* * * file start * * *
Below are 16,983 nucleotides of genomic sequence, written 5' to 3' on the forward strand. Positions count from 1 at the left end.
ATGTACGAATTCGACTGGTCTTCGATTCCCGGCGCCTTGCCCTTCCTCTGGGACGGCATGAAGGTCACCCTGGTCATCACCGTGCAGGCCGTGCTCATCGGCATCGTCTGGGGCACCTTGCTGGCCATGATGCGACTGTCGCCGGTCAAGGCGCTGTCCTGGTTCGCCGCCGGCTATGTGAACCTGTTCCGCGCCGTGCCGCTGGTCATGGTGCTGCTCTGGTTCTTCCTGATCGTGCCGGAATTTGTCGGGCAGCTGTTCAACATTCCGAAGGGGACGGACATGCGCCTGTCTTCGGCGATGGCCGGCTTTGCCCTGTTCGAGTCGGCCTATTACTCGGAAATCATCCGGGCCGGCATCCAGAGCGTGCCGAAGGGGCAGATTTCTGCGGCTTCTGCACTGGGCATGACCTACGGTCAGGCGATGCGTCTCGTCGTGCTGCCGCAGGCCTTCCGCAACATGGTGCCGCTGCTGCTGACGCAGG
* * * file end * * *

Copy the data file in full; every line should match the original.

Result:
Below are 16,983 nucleotides of genomic sequence, written 5' to 3' on the forward strand. Positions count from 1 at the left end.
ATGTACGAATTCGACTGGTCTTCGATTCCCGGCGCCTTGCCCTTCCTCTGGGACGGCATGAAGGTCACCCTGGTCATCACCGTGCAGGCCGTGCTCATCGGCATCGTCTGGGGCACCTTGCTGGCCATGATGCGACTGTCGCCGGTCAAGGCGCTGTCCTGGTTCGCCGCCGGCTATGTGAACCTGTTCCGCGCCGTGCCGCTGGTCATGGTGCTGCTCTGGTTCTTCCTGATCGTGCCGGAATTTGTCGGGCAGCTGTTCAACATTCCGAAGGGGACGGACATGCGCCTGTCTTCGGCGATGGCCGGCTTTGCCCTGTTCGAGTCGGCCTATTACTCGGAAATCATCCGGGCCGGCATCCAGAGCGTGCCGAAGGGGCAGATTTCTGCGGCTTCTGCACTGGGCATGACCTACGGTCAGGCGATGCGTCTCGTCGTGCTGCCGCAGGCCTTCCGCAACATGGTGCCGCTGCTGCTGACGCAGG